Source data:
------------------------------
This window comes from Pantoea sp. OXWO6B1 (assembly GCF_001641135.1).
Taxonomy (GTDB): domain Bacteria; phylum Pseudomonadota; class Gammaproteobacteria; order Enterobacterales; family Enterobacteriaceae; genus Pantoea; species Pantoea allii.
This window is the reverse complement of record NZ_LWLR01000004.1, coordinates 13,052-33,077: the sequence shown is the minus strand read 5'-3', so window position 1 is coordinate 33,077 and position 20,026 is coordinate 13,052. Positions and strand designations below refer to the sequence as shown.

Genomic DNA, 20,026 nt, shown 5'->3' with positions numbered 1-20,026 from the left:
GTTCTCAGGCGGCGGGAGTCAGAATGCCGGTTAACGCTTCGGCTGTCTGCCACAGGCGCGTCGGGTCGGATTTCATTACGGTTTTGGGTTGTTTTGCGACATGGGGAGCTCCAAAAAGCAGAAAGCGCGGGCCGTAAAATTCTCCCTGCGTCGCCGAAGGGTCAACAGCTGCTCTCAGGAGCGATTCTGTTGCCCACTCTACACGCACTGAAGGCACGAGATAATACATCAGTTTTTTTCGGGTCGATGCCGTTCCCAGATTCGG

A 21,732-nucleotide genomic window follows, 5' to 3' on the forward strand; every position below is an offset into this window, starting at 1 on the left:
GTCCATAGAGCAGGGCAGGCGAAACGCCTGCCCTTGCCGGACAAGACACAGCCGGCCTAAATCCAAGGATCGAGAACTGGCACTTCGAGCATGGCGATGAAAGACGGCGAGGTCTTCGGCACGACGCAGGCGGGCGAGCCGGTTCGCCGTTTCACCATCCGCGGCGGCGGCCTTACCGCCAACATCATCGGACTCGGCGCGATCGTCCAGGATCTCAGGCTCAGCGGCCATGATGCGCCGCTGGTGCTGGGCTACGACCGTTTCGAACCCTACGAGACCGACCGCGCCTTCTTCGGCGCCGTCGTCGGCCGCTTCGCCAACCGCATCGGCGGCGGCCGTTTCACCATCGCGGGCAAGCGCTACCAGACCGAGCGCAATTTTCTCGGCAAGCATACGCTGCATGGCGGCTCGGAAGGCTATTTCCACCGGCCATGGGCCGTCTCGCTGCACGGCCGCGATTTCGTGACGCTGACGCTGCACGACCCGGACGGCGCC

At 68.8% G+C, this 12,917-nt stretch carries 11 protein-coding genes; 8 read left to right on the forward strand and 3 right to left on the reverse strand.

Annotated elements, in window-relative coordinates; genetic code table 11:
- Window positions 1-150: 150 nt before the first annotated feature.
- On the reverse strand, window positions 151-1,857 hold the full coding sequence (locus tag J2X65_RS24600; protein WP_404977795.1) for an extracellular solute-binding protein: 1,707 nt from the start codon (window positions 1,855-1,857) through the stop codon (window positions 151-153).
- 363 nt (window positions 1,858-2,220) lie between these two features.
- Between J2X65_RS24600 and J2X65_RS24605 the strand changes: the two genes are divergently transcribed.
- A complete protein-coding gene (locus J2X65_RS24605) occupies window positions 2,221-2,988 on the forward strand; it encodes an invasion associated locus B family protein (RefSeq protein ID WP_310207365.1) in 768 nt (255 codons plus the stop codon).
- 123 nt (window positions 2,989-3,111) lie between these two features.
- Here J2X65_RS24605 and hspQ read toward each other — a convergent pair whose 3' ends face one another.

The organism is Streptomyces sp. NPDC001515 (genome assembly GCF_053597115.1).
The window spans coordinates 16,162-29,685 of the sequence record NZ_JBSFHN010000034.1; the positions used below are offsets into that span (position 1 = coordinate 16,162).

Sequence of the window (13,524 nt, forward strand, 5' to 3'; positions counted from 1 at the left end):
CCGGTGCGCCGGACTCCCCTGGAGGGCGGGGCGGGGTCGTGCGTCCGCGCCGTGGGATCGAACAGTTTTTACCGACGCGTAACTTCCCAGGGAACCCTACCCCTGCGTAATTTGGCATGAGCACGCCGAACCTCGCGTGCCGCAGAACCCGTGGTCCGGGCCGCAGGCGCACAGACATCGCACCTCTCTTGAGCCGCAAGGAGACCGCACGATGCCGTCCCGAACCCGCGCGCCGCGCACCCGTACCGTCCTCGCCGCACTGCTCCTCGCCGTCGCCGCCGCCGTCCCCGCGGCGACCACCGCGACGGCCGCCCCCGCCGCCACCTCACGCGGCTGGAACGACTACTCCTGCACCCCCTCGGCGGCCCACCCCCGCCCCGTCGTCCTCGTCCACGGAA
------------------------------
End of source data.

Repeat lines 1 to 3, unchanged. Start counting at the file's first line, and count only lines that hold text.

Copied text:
This window comes from Pantoea sp. OXWO6B1 (assembly GCF_001641135.1).
Taxonomy (GTDB): domain Bacteria; phylum Pseudomonadota; class Gammaproteobacteria; order Enterobacterales; family Enterobacteriaceae; genus Pantoea; species Pantoea allii.
This window is the reverse complement of record NZ_LWLR01000004.1, coordinates 13,052-33,077: the sequence shown is the minus strand read 5'-3', so window position 1 is coordinate 33,077 and position 20,026 is coordinate 13,052. Positions and strand designations below refer to the sequence as shown.